3. Field visits to conduct around 10 interviews with staff and partners working on the
project in Tashkent, Samarkand and Kharshi.
4. 10 interviews with stakeholders working with (or with knowledge of) UNDP
employment strategies, plans, approaches, and activities, including NGO representatives
and international organizations.
The Evaluator employed two abbreviated methods to analyze these data. Data analysis methods
included: document review; site visit reporting and analysis prepared during field visits;
independent cross-site analysis of site visit interviews and documents; and descriptive data
analysis. These analytical approaches as well as study limitations are discussed below.
B.3) Site Selection
The sites to be visited during the evaluation were decided by UNDP. This sample represented
different types of work, with different types of stakeholders in different regions – a
geographically diverse environment. As indicated above, it included Tashkent, Samarkand and
Kharshi.
B.4) Document Review
Prior to and during field visits, the Evaluator reviewed annual project reports, minutes from
Project Board meetings, work plans, logical framework, implementing partner agreements, and
other materials related to project activities. The Evaluator also consulted published (i.e., on the
UNDP website and project Facebook profile) and unpublished materials related to the field
visits. While on site, the Evaluator collected and later reviewed additional materials pertaining to
site-specific activities, including narrative reports, and legal agreements, among others. The
purpose of collecting these documents was to increase the Evaluators understanding of
implemented activities; provide a context for project review methods; and identify existing data
to serve as relevant inputs for the analysis.
13
After an initial review of a subset of these project materials, the Evaluator developed a structured
case review tool or template to facilitate and support a consistent review of the documents
collected for this study. Using this case review template, the Evaluator then reviewed and
assessed documents related to the cases chosen for the review. The Evaluator read and extracted
data from these documents using the structured case review tool as a guide to produce a
systematic review of the documents available, and to enhance his understanding of UNDP
employment activities in the period between April 2011 and December 2013.
B.5) Field Visit
Original data for this review came primarily from a field visit to some of the regions of
Uzbekistan in which the project had been implemented. The field visit allowed the Evaluator to
interview staff directly involved with project activities as well as partner organizations
collaborating on or working on issues linked to employment of vulnerable groups. The field visit
allowed the Evaluator to interview the most relevant staff directly and in an independent manner,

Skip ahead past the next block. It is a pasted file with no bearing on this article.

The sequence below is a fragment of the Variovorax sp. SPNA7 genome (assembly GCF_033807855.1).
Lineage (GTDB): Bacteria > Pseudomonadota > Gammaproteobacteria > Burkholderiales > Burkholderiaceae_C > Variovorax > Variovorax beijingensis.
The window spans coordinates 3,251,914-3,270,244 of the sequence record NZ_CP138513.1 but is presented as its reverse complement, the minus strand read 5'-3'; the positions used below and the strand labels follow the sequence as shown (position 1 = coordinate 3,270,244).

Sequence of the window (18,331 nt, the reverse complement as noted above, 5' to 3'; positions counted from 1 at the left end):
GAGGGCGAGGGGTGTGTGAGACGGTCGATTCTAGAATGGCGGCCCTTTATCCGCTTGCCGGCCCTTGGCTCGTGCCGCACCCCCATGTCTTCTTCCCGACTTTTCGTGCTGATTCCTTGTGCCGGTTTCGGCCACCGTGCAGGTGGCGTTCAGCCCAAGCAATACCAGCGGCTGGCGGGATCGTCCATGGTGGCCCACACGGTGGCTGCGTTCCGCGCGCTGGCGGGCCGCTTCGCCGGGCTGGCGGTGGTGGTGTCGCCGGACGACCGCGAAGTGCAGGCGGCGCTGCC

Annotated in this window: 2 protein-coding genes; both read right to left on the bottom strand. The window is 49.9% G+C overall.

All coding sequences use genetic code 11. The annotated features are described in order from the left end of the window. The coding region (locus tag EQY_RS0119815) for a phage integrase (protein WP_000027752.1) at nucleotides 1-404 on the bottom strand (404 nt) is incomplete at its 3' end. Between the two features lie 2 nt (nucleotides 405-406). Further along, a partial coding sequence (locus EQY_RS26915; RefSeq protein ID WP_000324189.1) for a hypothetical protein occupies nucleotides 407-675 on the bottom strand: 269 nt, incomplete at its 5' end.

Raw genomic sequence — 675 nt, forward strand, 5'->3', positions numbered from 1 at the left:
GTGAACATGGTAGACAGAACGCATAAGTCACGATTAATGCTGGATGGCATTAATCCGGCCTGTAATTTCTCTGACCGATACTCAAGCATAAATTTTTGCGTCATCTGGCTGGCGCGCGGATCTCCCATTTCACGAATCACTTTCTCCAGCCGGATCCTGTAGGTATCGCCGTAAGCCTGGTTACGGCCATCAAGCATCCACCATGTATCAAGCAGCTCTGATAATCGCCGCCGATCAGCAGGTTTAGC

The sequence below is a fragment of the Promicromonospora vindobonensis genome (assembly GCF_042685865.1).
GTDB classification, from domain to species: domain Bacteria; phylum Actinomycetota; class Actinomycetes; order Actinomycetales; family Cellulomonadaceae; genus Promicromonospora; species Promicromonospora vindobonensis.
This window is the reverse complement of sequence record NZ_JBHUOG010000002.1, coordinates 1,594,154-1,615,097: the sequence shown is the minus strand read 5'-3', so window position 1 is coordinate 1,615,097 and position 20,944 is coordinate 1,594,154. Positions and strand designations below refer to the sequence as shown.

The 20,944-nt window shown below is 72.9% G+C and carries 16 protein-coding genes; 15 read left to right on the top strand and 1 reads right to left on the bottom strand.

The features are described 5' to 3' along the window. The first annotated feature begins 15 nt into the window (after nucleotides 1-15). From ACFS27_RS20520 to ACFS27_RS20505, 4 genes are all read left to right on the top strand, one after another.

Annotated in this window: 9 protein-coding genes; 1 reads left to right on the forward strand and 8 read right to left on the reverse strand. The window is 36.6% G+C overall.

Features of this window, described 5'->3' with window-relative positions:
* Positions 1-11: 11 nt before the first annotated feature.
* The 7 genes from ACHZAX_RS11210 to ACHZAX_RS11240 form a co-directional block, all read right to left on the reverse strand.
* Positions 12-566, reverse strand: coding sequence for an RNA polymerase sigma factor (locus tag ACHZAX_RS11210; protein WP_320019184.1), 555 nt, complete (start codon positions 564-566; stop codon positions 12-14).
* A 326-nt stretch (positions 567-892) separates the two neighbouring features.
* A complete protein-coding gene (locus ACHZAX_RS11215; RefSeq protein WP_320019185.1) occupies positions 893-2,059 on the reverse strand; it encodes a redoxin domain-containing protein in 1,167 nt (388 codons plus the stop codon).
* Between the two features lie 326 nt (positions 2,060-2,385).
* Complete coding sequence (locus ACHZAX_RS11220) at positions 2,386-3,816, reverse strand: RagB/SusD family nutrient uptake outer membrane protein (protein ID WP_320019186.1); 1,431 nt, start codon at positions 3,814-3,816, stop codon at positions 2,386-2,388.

as well as to assess coordination among governmental, non-governmental and multi-lateral
agency partners, and local implementation of the project activities.
Working with UNDP, the Evaluator developed a list of potential interviewees representing as
well local governmental as non-governmental partners. Overall, 45 individuals were interviewed.
The visit to Uzbekistan was carried out by the Evaluator, working with UNDP Tashkent office to
arrange each visit in the field. The Evaluator used the study research questions to guide the
development of data collection protocols to guide interviews to support the collection of
comparable data across respondents. Included in the protocols was an oral informed consent
procedure that guaranteed respondents’ confidentiality and sought to encourage their open and
honest assessment of UNDP strategies and activities in the field of inclusive employment and
social partnership in Uzbekistan.
Each site visit lasted one day (Tashkent 2 days) and included 60- to 90-minute interviews with
relevant partner organization staff working in the fields relevant for the project, as well as
collection of relevant mission- or project-level documentation. Sites included Tashkent,
Samarkand and Kharshi. The Evaluator also obtained follow-up information when needed via
email and phone. The field visit was conducted between December 15. and December 20. 2013.
The Evaluator took detailed notes during each interview to use as input to their structured case
review report. Ultimately, field data helped provide the project review with a qualitative, sitespecific portrait of a sub-set of the project activities, coordination efforts, network and capacitybuilding, training, governmental and civil society partnering and any direct assistance to PWD’s,
women in difficult situations and elderly people. The field visit interviews also provided a basis
for assessing implementation processes, outputs and outcomes, and thus for cross-site analysis.
Cross-site analysis used the field visit case reports, which incorporated document review and